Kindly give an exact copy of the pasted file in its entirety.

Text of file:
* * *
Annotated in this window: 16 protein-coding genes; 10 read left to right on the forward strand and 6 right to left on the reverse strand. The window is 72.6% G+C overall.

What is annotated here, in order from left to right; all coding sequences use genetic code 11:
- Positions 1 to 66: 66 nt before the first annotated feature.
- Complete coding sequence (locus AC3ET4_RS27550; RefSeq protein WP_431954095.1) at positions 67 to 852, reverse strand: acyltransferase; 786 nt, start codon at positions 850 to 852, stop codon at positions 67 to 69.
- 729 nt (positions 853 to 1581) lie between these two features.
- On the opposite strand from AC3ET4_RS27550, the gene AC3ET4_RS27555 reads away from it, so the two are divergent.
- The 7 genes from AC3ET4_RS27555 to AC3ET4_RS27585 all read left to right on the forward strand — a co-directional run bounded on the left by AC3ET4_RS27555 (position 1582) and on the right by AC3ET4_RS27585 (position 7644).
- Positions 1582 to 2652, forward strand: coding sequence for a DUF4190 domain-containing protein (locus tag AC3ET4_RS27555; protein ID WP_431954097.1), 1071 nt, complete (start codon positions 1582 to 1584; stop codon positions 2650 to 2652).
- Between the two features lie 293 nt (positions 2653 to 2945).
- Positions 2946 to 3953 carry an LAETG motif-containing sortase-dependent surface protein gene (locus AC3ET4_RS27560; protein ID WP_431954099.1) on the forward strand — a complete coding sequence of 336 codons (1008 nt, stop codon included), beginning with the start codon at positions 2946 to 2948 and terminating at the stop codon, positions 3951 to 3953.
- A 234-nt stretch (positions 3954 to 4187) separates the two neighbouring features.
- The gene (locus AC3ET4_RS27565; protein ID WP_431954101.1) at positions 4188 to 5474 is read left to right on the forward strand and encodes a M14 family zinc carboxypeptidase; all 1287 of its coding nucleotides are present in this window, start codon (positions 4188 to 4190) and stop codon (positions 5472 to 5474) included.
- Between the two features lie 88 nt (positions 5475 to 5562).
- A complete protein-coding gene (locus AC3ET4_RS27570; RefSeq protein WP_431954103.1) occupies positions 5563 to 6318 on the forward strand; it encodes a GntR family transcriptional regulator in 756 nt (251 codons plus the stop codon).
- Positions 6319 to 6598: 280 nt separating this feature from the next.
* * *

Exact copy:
Annotated in this window: 16 protein-coding genes; 10 read left to right on the forward strand and 6 right to left on the reverse strand. The window is 72.6% G+C overall.

What is annotated here, in order from left to right; all coding sequences use genetic code 11:
- Positions 1 to 66: 66 nt before the first annotated feature.
- Complete coding sequence (locus AC3ET4_RS27550; RefSeq protein WP_431954095.1) at positions 67 to 852, reverse strand: acyltransferase; 786 nt, start codon at positions 850 to 852, stop codon at positions 67 to 69.
- 729 nt (positions 853 to 1581) lie between these two features.
- On the opposite strand from AC3ET4_RS27550, the gene AC3ET4_RS27555 reads away from it, so the two are divergent.
- The 7 genes from AC3ET4_RS27555 to AC3ET4_RS27585 all read left to right on the forward strand — a co-directional run bounded on the left by AC3ET4_RS27555 (position 1582) and on the right by AC3ET4_RS27585 (position 7644).
- Positions 1582 to 2652, forward strand: coding sequence for a DUF4190 domain-containing protein (locus tag AC3ET4_RS27555; protein ID WP_431954097.1), 1071 nt, complete (start codon positions 1582 to 1584; stop codon positions 2650 to 2652).
- Between the two features lie 293 nt (positions 2653 to 2945).
- Positions 2946 to 3953 carry an LAETG motif-containing sortase-dependent surface protein gene (locus AC3ET4_RS27560; protein ID WP_431954099.1) on the forward strand — a complete coding sequence of 336 codons (1008 nt, stop codon included), beginning with the start codon at positions 2946 to 2948 and terminating at the stop codon, positions 3951 to 3953.
- A 234-nt stretch (positions 3954 to 4187) separates the two neighbouring features.
- The gene (locus AC3ET4_RS27565; protein ID WP_431954101.1) at positions 4188 to 5474 is read left to right on the forward strand and encodes a M14 family zinc carboxypeptidase; all 1287 of its coding nucleotides are present in this window, start codon (positions 4188 to 4190) and stop codon (positions 5472 to 5474) included.
- Between the two features lie 88 nt (positions 5475 to 5562).
- A complete protein-coding gene (locus AC3ET4_RS27570; RefSeq protein WP_431954103.1) occupies positions 5563 to 6318 on the forward strand; it encodes a GntR family transcriptional regulator in 756 nt (251 codons plus the stop codon).
- Positions 6319 to 6598: 280 nt separating this feature from the next.